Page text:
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The I-Connect007 Editorial Team spoke with Matt Kelly, IPC chief technologist, about Factory of the Future. In this wide-ranging conversation, the team starts with the premise that factory automation is no longer a future topic, but a concern for right now. The conversation takes a closer look at the need for digitization, upskilling the workforce, ensuring ROI is gained from digitizing the factory and, at the center of it all, the need for a strong commitment to move forward as a company.
Nolan Johnson: Matt, you and John Mitchell have been making the point that North America seems to be five to 10 years behind Europe and Asia regarding Industry 4.0 and automation efforts. It was clear at IPC APEX EXPO 2022 that you were making that call to action. From your perspective, where does the electronics industry need to go?
Matt Kelly: First, we want to avoid the potential us vs. them, the U.S. vs. anybody. When we share the message that “North America is behind,” it’s meant to be encouraging and to set a tone of urgency. It’s meant to say, “Don’t kid yourself, because there are many companies that are already doing this.” That’s what I find really fascinating with the Factory of the Future. There are a lot more companies doing this than people think; they’re just not talking about it. The reason is many are lower margin businesses investing hard-earned money back into their operations. Any gains they realize they want to either retain for themselves as profit, for organizational improvements or operational efficiency, or they’re passing it along to their customers.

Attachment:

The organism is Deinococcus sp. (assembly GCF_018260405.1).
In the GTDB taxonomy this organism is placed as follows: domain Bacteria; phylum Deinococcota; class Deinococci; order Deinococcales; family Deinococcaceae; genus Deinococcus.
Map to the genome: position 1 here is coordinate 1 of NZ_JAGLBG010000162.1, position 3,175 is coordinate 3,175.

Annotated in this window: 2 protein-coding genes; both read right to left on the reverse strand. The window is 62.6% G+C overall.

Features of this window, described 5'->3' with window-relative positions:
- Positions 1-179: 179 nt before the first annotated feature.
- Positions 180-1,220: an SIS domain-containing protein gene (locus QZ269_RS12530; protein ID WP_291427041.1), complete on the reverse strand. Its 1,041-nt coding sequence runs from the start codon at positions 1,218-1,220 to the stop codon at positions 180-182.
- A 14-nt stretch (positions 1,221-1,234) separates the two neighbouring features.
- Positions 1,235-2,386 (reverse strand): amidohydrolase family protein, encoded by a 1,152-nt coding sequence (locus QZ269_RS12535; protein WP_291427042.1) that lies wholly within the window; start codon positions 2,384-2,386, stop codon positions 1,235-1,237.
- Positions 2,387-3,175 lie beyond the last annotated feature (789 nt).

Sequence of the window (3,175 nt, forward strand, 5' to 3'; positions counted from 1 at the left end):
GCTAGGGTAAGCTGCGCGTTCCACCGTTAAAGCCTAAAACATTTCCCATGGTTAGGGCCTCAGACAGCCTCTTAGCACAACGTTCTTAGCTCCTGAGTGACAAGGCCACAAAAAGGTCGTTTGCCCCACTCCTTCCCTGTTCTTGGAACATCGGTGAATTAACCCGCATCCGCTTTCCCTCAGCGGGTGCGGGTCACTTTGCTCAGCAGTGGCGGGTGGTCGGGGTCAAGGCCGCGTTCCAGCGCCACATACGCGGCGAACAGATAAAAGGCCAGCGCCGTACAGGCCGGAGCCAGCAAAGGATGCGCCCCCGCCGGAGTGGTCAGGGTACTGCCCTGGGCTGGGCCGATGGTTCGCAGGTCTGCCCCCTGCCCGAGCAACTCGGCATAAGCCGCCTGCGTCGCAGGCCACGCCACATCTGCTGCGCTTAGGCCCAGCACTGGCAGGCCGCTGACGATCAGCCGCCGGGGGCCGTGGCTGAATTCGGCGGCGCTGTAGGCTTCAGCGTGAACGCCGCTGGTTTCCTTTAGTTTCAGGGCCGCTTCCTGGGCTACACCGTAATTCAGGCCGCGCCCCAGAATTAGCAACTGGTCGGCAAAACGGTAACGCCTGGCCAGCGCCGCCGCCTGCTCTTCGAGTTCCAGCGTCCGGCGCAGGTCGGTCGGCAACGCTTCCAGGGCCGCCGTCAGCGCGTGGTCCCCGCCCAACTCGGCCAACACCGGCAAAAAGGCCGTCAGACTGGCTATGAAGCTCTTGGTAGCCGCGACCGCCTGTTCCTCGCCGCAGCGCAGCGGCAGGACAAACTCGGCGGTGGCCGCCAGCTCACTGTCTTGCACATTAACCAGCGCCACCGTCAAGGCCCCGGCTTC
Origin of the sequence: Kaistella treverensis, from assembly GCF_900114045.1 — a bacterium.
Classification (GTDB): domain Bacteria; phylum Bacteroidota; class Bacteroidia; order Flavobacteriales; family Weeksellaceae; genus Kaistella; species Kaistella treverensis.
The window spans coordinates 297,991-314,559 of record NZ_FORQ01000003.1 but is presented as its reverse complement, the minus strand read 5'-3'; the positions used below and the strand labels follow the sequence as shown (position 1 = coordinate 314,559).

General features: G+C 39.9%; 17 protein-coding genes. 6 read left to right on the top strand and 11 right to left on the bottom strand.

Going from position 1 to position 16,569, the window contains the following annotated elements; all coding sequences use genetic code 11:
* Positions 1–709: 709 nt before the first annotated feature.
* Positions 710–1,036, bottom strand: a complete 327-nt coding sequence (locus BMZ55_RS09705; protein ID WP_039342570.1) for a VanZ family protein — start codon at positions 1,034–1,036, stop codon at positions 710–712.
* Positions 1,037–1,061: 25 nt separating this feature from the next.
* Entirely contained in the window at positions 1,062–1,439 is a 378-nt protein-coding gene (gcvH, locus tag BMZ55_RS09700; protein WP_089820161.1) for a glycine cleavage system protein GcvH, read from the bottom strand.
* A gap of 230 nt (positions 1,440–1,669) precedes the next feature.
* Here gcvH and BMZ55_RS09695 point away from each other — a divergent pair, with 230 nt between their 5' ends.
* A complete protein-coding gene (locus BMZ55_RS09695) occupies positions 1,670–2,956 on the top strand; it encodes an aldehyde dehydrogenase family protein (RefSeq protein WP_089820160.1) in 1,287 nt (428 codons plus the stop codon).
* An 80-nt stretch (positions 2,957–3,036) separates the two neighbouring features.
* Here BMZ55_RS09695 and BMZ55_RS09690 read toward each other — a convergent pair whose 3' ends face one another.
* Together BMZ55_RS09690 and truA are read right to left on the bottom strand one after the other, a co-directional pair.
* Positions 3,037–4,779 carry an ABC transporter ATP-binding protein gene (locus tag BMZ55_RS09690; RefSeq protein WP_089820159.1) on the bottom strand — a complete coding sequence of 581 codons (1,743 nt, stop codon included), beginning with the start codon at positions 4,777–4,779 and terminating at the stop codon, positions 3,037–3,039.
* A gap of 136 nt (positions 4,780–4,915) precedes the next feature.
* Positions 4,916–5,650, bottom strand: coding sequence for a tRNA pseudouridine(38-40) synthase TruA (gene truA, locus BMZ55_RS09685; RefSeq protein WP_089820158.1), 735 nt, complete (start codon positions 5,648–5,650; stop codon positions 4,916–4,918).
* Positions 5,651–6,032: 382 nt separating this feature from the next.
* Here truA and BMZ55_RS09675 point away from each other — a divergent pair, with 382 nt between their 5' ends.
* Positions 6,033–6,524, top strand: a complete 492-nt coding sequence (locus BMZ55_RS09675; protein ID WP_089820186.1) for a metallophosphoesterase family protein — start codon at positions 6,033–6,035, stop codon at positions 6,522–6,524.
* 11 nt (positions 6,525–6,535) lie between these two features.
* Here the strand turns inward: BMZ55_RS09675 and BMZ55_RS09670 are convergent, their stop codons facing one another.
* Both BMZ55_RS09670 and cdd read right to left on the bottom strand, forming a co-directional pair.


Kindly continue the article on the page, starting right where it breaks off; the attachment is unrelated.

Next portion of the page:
One of the difficulties is that many do not want to show their cards. Either they are remaining quiet about what they’re doing, or they haven’t started. They might not know where to start or what to do. Small companies think it’s only for large companies, which is just not true. Most advancements we’ve seen during the pandemic are from small- to medium-size enterprises in Europe. That breaks the rule, right?
At the end of the day, we want to promote advancement across the globe to improve overall global supply chain and manufacturing advancements and to communicate that there is a big gap, which continues to widen, as long as North America does not implement Factory of the Future at the same rates as Europe and Asia.
Barry Matties: When we phrase it as “factory of the future,” does that suggest we’re still waiting for technology to become available, or is it already available?
Kelly: It’s already available, and this brings up a good point about whether we need to change the Factory of the Future wording.
Matties: I think so, personally. It causes delays, allowing companies to say, “I don’t have to think about this right now. Maybe a year, two years down the road.” Meanwhile, as you’re pointing out, there are companies today that are already investing in and implementing that future.
Dan Feinberg: By saying Factory of the Future, they think they don’t have to worry about it now, but they do. Look at some of the planned factories, like Intel’s new semiconductor facility, and some of the Taiwanese companies that are putting semiconductor fabs into North America. Are they using Factory of the Future?
Kelly: Yes, they are; they have to. The semiconductor industry has been automated and using closed-loop data feedback processes for over 20 years already, including in North America. They have to in order to achieve necessary yields and quality to be profitable.
To read this entire conversation, which appeared in the April 2022 issue of SMT007 Magazine, click here.